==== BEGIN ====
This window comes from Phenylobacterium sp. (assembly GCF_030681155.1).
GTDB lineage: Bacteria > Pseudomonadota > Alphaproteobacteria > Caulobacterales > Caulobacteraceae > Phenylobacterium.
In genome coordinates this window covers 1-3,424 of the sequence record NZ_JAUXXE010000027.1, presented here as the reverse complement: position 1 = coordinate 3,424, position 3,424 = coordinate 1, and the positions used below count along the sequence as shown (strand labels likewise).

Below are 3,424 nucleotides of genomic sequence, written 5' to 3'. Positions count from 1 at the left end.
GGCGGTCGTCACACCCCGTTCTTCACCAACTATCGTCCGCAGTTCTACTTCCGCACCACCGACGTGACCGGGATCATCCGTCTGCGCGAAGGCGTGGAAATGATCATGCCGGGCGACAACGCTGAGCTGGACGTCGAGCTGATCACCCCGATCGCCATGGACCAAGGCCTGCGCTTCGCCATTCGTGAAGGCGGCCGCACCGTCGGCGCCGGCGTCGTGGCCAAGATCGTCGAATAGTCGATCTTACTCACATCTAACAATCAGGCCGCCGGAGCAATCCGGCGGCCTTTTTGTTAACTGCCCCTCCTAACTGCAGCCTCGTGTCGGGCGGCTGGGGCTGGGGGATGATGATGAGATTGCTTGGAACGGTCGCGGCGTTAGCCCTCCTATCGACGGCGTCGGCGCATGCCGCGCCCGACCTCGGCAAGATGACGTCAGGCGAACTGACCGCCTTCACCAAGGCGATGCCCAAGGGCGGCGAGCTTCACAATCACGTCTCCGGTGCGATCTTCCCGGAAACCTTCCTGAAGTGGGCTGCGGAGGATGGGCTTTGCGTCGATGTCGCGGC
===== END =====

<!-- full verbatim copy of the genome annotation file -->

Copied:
This window comes from Phenylobacterium sp. (assembly GCF_030681155.1).
GTDB lineage: Bacteria > Pseudomonadota > Alphaproteobacteria > Caulobacterales > Caulobacteraceae > Phenylobacterium.
In genome coordinates this window covers 1-3,424 of the sequence record NZ_JAUXXE010000027.1, presented here as the reverse complement: position 1 = coordinate 3,424, position 3,424 = coordinate 1, and the positions used below count along the sequence as shown (strand labels likewise).

Below are 3,424 nucleotides of genomic sequence, written 5' to 3'. Positions count from 1 at the left end.
GGCGGTCGTCACACCCCGTTCTTCACCAACTATCGTCCGCAGTTCTACTTCCGCACCACCGACGTGACCGGGATCATCCGTCTGCGCGAAGGCGTGGAAATGATCATGCCGGGCGACAACGCTGAGCTGGACGTCGAGCTGATCACCCCGATCGCCATGGACCAAGGCCTGCGCTTCGCCATTCGTGAAGGCGGCCGCACCGTCGGCGCCGGCGTCGTGGCCAAGATCGTCGAATAGTCGATCTTACTCACATCTAACAATCAGGCCGCCGGAGCAATCCGGCGGCCTTTTTGTTAACTGCCCCTCCTAACTGCAGCCTCGTGTCGGGCGGCTGGGGCTGGGGGATGATGATGAGATTGCTTGGAACGGTCGCGGCGTTAGCCCTCCTATCGACGGCGTCGGCGCATGCCGCGCCCGACCTCGGCAAGATGACGTCAGGCGAACTGACCGCCTTCACCAAGGCGATGCCCAAGGGCGGCGAGCTTCACAATCACGTCTCCGGTGCGATCTTCCCGGAAACCTTCCTGAAGTGGGCTGCGGAGGATGGGCTTTGCGTCGATGTCGCGGC